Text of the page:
A Perth-based cycling group will be able to take its service users off the beaten track as bosses unveil a new all-terrain cycle.
Cycling Without Age has previously been using a trio of motorised tri-shaws in Perth to take elderly and disabled people out for a spin.
The contraptions feature a padded double seat at the front for two clients, while a volunteer pedals the vehicle from behind.
The busy group had been restricted to paved surfaces but this month, welcomed the arrival of a Paratreker Trail, an all surface wheelchair.
With two ultra-durable rear tyres and a smaller front wheel for steering and support, the machine has been tried and tested in the Cairngorms and has even made it to the summit of Arthur’s Seat and is now being rolled out to Cycling Without Age groups across Scotland.
The organisation’s Perth chapter has been trialling the rugged equipment, with 83-year-old local ambassador Norman Ridley enjoying a successful trip through the forest at Quarry Mill Woodland Park.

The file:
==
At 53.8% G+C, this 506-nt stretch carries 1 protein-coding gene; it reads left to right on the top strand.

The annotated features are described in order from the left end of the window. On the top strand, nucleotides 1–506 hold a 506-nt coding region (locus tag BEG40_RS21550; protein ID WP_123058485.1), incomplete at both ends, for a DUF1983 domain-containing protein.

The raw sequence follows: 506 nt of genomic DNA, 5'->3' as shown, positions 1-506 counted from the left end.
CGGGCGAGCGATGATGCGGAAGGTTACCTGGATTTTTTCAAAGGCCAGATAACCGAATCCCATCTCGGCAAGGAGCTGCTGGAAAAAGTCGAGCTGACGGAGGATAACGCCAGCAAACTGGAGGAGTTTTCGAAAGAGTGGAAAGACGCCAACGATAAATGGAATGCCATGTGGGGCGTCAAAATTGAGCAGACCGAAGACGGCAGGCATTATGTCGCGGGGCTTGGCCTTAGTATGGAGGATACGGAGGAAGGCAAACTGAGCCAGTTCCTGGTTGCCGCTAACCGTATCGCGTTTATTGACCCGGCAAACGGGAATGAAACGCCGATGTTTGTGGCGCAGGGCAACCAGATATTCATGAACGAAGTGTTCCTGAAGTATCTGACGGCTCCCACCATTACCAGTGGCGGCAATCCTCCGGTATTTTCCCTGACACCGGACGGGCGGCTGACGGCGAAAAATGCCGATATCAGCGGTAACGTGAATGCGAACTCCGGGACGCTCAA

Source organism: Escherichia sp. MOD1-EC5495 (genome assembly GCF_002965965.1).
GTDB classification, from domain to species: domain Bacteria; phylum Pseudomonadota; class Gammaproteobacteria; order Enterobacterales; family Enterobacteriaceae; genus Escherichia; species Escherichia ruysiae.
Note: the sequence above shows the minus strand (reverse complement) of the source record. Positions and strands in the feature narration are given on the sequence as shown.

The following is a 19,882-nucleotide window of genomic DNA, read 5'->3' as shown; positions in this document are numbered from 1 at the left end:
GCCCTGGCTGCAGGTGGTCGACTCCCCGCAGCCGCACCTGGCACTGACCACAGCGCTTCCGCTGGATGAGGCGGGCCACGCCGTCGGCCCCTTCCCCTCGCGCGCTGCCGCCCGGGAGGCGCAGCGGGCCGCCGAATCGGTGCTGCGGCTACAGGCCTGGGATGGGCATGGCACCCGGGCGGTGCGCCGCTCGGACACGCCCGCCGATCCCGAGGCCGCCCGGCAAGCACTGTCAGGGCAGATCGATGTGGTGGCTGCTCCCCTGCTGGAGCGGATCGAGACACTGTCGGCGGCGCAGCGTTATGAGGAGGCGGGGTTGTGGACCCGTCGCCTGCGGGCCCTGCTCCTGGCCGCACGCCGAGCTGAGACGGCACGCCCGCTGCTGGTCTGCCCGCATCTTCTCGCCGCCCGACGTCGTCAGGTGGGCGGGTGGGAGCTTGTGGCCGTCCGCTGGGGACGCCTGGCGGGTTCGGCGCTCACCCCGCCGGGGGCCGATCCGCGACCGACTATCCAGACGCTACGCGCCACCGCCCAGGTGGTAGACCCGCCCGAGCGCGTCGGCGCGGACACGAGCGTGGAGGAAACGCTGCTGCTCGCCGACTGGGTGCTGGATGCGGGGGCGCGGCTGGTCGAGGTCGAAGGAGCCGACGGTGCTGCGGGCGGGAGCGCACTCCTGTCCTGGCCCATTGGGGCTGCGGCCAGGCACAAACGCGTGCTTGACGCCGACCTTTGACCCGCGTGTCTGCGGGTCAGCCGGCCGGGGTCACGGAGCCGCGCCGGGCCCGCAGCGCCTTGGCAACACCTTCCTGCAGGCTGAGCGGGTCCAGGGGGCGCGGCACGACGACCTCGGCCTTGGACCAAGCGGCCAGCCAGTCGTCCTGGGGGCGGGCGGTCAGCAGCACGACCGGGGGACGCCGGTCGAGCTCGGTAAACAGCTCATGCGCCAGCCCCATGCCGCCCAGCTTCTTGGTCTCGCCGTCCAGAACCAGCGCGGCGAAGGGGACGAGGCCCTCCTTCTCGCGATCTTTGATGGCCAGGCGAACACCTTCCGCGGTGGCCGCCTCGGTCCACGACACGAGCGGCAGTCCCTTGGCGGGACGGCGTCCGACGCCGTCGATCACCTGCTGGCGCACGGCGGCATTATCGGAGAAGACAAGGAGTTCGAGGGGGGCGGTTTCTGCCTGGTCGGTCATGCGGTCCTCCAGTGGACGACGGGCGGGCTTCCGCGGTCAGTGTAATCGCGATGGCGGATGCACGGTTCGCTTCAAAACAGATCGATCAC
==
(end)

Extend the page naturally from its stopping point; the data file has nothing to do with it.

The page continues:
Lanark-based creators GM4X worked on designing the equipment with Strathclyde and Heriot Watt Universities.
Organisers hope they can capitalise on the cycling frenzy which has taken over cities around the world during lockdown and include people who would struggle to cycle on their own.
CEO Christine Bell said: “Tri-shaws are fantastic for what we use them to do, but they can’t go all-terrain.
“As soon as we found out about these, we were interested. They’re absolutely ideal for the pump tracks that are being installed in towns and villages everywhere.
“These enable people with mobility restrictions to join in and makes cycling more inclusive.”
Creator Gordon McGregor added: “It provides adventure to people who might not manage otherwise and it gets rid of the labels that come with being disabled.”
The Cycling Without Age movement started in Denmark in 2012 and has now spread to 50 countries. It arrived in Scotland in 2017 when the first group was launched in Falkirk.
The group have around 20 volunteers in Perth and are on the lookout for more. To get in touch with the charity, call 01324 467272.